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From "Mamta A. Satoor (JIRA)" <j...@apache.org>
Subject [jira] Commented: (DERBY-1478) Add built in language based ordering and like processing to Derby
Date Tue, 06 Feb 2007 15:02:06 GMT

    [ https://issues.apache.org/jira/browse/DERBY-1478?page=com.atlassian.jira.plugin.system.issuetabpanels:comment-tabpanel#action_12470603

Mamta A. Satoor commented on DERBY-1478:

Rick, I looked at SQL specification(Part 2) regarding SQL identifiers. For background, some
general information on SQL identifiers from SQL spec if as follows
<Start of contents from SQL spec>
1)As per SQL specification Part 2, Section 4.2.4, the character repertoire for sql identifiers,
SQL_IDENTIFIER, consists of  <SQL language character> Latin characters and digits,and
all the other characters that the SQL-implementation supports for use in <regular identifier>.
After this, everything else related to SQL_IDENTIFER character repertoire is defined as implementation-defined.
To be specific, 
2)Section 4.2.5, Character encoding form, Pg 22 says SQL_IDENTIFIER is an implementation-defined
character encoding form. It is applicable to the SQL_IDENTIFIER character repertoire.
3)Section 4.2.6, Collation, Pg 23, says SQL_IDENTIFIER is an implementation-defined collation.
It is applicable to the SQL_IDENTIFIER character repertoire.
4)And lastly, in Section 4.2.7, Character Sets, SQL_IDENTIFIER is a character set whose repertoire
is SQL_IDENTIFIER and whose character encoding form is SQL_IDENTIFIER. The name of its default
collation is SQL_IDENTIFIER.
5)Section, Pg 19, talks about case folding. <fold> is a pair of funtions for
converting all the lower case and title case characters in a given string to upper case or
all the upper case and title case characters to lower case. A lower case character is a character
in the Unicode General Category class "Ll" and upper case character is a character in the
Unicode General Category class "Lu".
<End of contents from SQL spec>

>From the information above, we see that SQL specification leaves CEF and collation for
SQL identifiers as implementation-defined but I donot see it saying specifically that case
folding as implementation-defined. Even the section, Pg 19, second paragraph, talks
about converting case in a generic manner in the context of UNICODE and not English locale.

So, I am not sure why Derby/Cloudscape chose to use English locale to do case conversion of
SQL identifiers. Derby's StringUtil class, where the SQL case conversion code lies, has following
	// The functions below are used for uppercasing SQL in a consistent manner.
	// Cloudscape will uppercase Turkish to the English locale to avoid i
	// uppercasing to an uppercase dotted i. In future versions, all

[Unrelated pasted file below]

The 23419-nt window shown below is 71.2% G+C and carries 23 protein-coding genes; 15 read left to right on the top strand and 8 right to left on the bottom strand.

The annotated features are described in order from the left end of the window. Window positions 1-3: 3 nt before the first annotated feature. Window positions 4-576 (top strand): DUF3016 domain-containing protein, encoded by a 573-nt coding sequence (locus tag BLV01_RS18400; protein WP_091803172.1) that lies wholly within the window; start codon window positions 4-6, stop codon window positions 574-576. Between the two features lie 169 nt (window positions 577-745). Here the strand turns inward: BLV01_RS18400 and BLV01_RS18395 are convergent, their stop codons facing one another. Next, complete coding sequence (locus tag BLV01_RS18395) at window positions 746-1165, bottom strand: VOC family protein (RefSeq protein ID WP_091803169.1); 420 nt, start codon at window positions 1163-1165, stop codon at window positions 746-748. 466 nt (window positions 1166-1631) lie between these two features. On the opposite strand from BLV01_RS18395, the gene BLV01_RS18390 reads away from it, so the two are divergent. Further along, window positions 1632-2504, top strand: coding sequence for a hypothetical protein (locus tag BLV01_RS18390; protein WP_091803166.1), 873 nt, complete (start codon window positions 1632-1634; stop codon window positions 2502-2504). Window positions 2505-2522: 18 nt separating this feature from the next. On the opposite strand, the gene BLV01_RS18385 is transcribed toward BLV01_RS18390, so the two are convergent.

// casing will be done in English.   The result will be that we will get
	// only the 1:1 mappings  in 
	// http://www.unicode.org/Public/3.0-Update1/UnicodeData-3.0.1.txt
	// and avoid the 1:n mappings in 
	// Any SQL casing should use these functions

Dan, you mentioned in one of your comments to this Jira entry that "Currently the uppercasing
of SQL statements and identifiers is fixed as English to avoid unexpected issue with other
languages". Can you please explaing what you mean by unexpected issues? Is that the same reason
for recommending same behavior for system tables?

> Add built in language based ordering and like processing to Derby
> -----------------------------------------------------------------
>                 Key: DERBY-1478
>                 URL: https://issues.apache.org/jira/browse/DERBY-1478
>             Project: Derby
>          Issue Type: Improvement
>          Components: SQL
>    Affects Versions:
>            Reporter: Kathey Marsden
>         Assigned To: Mamta A. Satoor
>         Attachments: DERBY-1478_FunctionalSpecV1.html
> It would be good for Derby to have built in Language based ordering based on locale specific
> Language based ordering is an important feature for international deployment.  DERBY-533
offers one implementation option for this but according to the discussion in that issue National
Character Types carry a fair amount of baggage with them especially in the form of concerns
about conversion   to and from datetime and number types. Rick  mentioned SQL language for
collations as an option for language based ordering. There may be other options too, but I
thought it worthwhile to add an issue for the high level functional concern, so the best choice
can be made for implementation without assuming that National Character Types is the only
> For possible 10.1 workaround and examples see:
> http://wiki.apache.org/db-derby/LanguageBasedOrdering

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